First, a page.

Loving You was the second Elvis Presley movie. It was in Technicolor and Vistavision. The first one, Love Me Tender, was Cinemascope, but black-and-white. Unlike Loving You, it had a bummer ending, and Dick Egan was the star. Elvis didn’t sing that much in it either. In Loving You, he sings constantly (and sometimes looks directly into the camera when doing so). He also fights and kisses girls. Producer Hal Wallis made it his business to deliver precisely what the fans wanted. This was the man who’d helped package Al Jolson. He was the mastermind behind Casablanca and Adventures Of Robin Hood. More recently, he’d developed the Martin and Lewis formula. Wallis was a flat-out genius as far as I’m concerned. You could argue that Loving You was a little bit old-fashioned, even then, but who can blame Hal for using contract players Lizabeth Scott and Wendell Corey to work off their final obligations to him in support of the boy singer? Those kids in line to see Elvis wouldn’t have known Scott and Corey from John Bunny and Flora Finch, but someone had to play in support of their idol. Might just as well be these two has-beens. Wallis puts all the Presley ingredients in place right from the opener. Elvis makes his entrance in a hot-rod. It’s understood he digs nice cars. Pretty girls too, but he’s diffident toward them. Never lustful, but fists at the ready when others are. The big punch-up in a diner reveals a hearty Presley appetite for brawling. One of the most noticeable things about Elvis is how viciously he lays into his opponents. This boy really knew how to make a fight look like something. Check out the fisticuffs in any of his movies and see what I mean. Sometimes the surly Elvis can be a little too menacing. There’s a scene in Loving You where Wendell Corey casually mentions the possibility of changing the Elvis character’s name, to which Presley responds with an alarming show of temper. That sweet Elvis countenance could take on a frightening edge when provoked. Sometimes you didn’t even have to provoke him to get a glimpse of it. That must have shook up some of those 1957 teen girls in the audience. Of course, there’s always dumbbell sidekicks to relieve the tension, and Loving You has at least two of them. This was a fraternity whose membership would increase over those near thirty Elvis pictures that would follow this one.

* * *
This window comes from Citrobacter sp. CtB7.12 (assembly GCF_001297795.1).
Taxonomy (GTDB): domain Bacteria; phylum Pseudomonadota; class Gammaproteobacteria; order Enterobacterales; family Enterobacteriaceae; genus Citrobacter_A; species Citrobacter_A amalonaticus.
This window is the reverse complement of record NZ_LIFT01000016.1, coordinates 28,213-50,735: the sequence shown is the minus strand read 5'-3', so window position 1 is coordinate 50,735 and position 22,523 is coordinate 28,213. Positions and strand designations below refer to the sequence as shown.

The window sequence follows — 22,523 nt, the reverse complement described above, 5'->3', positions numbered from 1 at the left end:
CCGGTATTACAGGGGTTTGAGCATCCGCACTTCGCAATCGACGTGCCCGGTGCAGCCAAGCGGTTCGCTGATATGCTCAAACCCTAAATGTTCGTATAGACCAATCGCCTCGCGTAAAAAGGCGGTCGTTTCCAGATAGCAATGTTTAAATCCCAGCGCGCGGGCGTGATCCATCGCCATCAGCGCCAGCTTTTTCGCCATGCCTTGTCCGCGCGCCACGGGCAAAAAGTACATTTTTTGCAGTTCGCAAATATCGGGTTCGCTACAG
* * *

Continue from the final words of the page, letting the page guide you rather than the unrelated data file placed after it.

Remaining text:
Here’s some of the merchandising that accompanied Loving You. A few of these knick-knacks are undoubtedly worth money today --- you might even find this stuff on ebay if you care to search the thousands of Elvis items available at any given time. Paramount had begun issuing very nice color still sets for their major releases when Loving You came out in July 1957. Some of those are shown here. Our own Liberty and Allen Theatres staged an Elvis stand-off in August of that year when the Allen tried to steal Loving You’s thunder at the Liberty by bringing back Love Me Tender "by popular demand." Wonder how those two exhibitors greeted each other at the drug store sundry counter that week. Loving You grabbed a nifty $3.3 million in domestic rentals (against Love Me Tender’s much better $4.2) --- then added another $85,000 during a 1959 re-issue which found Loving You playing tandem in many situations with Paramount’s King Creole. Note the combo exhibitor ad here, and the "letter to Elvis" lobby stunt that accompanied the re-issues in 1959. I’d be willing to bet not one of those letters actually got mailed, despite management’s promise to do so. Stunts like the one here with the girls and the motorcycle were commonplace for bookings in the larger towns. Elvis photo giveaways were also a sure way to draw the kids. Showmen couldn’t miss when buying them by the gross. Hefty concession sales were a cinch when restless teens came out for refreshment between Elvis numbers, their cue usually arriving with the cutaway to Lizabeth Scott and/or Wendell Corey. Hope those two never attended a public screening of Loving You. Might have been pretty demoralizing if they had.